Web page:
To appreciate the significance of this sharp departure from the long-standing practice of making copyright exceptions and limitations permissive, not mandatory, it is worth recalling some of the policy considerations that underlie the established practice. Prime among these is flexibility: a permissive approach more readily allows a country to implement exceptions gradually and to make the necessary adjustments to respond to unforeseen market or technological developments. A mandatory exception could be more difficult to tailor to changing circumstances. This argument is particularly strong in the case of access for the blind or visually impaired, where most participants in the discussion within WIPO agree that the ultimate goal should be a market-based solution where persons with disabilities can purchase commercial copyrighted works that are fully accessible when introduced into the market. A rigid mandate â€” especially one that comprehensively trumps all contractual arrangements to the contrary, see Article 7 â€” is peculiarly ill-suited to advancing this goal. Indeed, it seems doubtful that such a mandate would do anything to increase the incentives for publishers to invest in the production or dissemination of accessible material. The greater flexibility provided by the time-tested approach of defining the scope of permissible exceptions better serves the long-term interests both of copyright owners and of the blind or visually impaired.
The almost invariable preference in treaty language for permissive rather than mandatory treatment of copyright exceptions also accurately reflects the incremental character of the development of most global copyright norms. Treaties generally build upon, or at least draw from, examples in national legislation, whose practical impact in a particular country can be observed and evaluated. Even where treaty obligations include relatively innovative mandates, there are generally some national law examples that prefigure them. Here, by contrast, the exception that would be mandated by the draft treaty has no real precedent in national law. Such a detailed mandate, drawn up without the benefit of practical experience in national legislation, is more likely to prove unrealistic or inflexible, and to need revision or recasting in a short period of time. Prudence counsels against including in an international instrument a mandatory directive to sail into these uncharted waters.
Finally, the permissive approach to exceptions in general â€“ and the well-established three-step test in particular â€“ has proven successful in bridging the gap between civil and common law legal systems. Consistent implementation of mandatory treaty provisions in the two types of legal systems, as well as in particular national variations upon them, has often been more problematic. The same could be expected in this case.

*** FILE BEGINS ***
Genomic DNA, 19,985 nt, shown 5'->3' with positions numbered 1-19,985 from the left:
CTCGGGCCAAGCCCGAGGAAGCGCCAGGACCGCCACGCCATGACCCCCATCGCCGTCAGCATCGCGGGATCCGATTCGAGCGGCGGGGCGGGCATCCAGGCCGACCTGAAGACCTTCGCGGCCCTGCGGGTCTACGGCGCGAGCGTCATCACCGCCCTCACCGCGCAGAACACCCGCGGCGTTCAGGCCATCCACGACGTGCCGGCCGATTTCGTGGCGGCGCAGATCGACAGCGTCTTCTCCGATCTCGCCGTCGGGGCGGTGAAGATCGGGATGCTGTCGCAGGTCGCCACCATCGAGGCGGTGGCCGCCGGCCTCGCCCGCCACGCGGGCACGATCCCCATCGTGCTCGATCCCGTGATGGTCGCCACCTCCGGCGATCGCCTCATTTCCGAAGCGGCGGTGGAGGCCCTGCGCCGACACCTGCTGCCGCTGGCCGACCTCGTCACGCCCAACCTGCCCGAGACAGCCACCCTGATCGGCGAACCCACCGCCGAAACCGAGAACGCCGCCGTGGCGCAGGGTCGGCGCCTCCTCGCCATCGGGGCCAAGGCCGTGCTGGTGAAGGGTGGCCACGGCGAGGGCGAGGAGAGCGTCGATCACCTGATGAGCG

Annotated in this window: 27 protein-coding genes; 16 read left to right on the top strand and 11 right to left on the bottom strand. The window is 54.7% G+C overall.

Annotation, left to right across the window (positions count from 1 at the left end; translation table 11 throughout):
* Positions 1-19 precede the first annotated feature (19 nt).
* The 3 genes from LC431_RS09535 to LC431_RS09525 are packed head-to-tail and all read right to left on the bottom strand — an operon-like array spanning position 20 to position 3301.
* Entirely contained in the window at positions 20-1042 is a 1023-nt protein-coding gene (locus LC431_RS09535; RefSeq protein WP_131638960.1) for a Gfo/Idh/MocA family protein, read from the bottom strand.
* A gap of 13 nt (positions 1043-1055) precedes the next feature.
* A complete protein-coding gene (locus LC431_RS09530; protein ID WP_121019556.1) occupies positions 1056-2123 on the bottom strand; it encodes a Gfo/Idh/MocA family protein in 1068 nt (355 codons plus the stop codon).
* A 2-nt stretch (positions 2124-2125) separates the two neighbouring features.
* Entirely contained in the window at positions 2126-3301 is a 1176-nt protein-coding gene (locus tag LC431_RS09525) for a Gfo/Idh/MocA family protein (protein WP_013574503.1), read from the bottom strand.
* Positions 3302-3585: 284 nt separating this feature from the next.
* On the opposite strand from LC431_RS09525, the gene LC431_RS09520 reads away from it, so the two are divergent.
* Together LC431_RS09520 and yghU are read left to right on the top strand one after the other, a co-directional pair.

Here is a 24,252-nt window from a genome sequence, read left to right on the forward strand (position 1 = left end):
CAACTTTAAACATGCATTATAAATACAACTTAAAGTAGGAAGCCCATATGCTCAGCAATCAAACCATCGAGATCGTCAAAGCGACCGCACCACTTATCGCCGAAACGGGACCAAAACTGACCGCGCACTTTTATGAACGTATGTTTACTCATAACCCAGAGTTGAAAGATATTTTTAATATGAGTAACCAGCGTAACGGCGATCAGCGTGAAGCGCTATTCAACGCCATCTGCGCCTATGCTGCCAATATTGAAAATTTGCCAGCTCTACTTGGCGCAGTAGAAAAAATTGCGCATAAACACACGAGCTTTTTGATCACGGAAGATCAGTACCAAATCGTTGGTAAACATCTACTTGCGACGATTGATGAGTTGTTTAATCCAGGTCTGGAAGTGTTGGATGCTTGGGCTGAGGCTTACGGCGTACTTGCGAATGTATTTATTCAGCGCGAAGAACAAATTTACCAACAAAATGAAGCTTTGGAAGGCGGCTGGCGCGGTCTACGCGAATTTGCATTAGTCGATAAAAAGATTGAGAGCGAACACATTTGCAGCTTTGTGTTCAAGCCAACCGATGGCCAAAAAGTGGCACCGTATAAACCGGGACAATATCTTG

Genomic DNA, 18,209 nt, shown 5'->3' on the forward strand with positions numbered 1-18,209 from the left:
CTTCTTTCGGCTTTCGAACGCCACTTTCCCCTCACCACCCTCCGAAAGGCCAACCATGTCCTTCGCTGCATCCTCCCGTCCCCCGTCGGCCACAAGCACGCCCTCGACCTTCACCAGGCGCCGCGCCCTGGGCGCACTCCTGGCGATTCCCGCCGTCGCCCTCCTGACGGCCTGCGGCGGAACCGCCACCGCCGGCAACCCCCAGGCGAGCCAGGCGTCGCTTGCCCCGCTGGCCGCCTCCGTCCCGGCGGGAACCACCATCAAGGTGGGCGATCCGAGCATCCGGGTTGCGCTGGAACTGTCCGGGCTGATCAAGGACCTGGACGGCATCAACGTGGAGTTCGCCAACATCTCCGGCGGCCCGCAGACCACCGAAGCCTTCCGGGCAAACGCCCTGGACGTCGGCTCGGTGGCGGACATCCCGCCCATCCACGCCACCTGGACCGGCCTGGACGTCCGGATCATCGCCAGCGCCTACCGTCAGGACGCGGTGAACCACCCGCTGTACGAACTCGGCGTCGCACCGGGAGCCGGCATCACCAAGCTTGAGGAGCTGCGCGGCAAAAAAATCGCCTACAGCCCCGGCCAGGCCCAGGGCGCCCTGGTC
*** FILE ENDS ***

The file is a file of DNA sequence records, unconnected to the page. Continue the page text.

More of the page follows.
In sum, adoption of this draft treaty would be incompatible with the long-standing global treaty framework that has successfully provided copyright law norms for many decades, both because it deprecates the flexibility already recognized in those norms, and because it departs sharply from well-grounded precedents against mandating exceptions to copyright protection.Â Â Even so, it might be argued, such an incompatibility, in light of its laudable objective, ought to be tolerated as simply a minor inconsistency, a small rip in the encompassing fabric of global copyright law. Unfortunately, this argument cannot bear scrutiny.
Even by its own terms, the impact of the treaty proposal would extend far beyond facilitating the access of blind and visually impaired people to the subset of works for which their particular condition presents an obstacle. See, for example, Article 2(a) (signatories obligated to act on behalf of persons who have “other disabilities in accessing copyrighted works,” wholly apart from those who are “visually impaired”); Article 12 (authorizing commercial use of orphaned works without regard to impact on access by the visually impaired); Article 15(b) (signatories obliged to apply treaty to persons with “any other disability” to which an accessible format could be applied); Article 16 (treaty covers “any work of a type in which copyright could subsist,” with no limitation to works protected under national law, nor to works of a type to which visually impaired persons currently enjoy less than full access).
Furthermore, there is serious risk that the likely impact of the draft treaty will not be confined to the four corners of the document, widely spaced though they be. Viewed in context, the draft treaty appears to many as the not-so-thin edge of a wedge to be driven into the longstanding structure of global copyright norms. It advocates a U-turn in the approach to global copyright norms that would almost certainly not be restricted to the issue of access for the visually impaired, or even for the disabled community generally. Adoption of this proposal would be used to justify its radical approach â€” mandating in national law exceptions and limitations that reach far beyond what would be even permissible under global norms today â€” in many other fields of copyright law.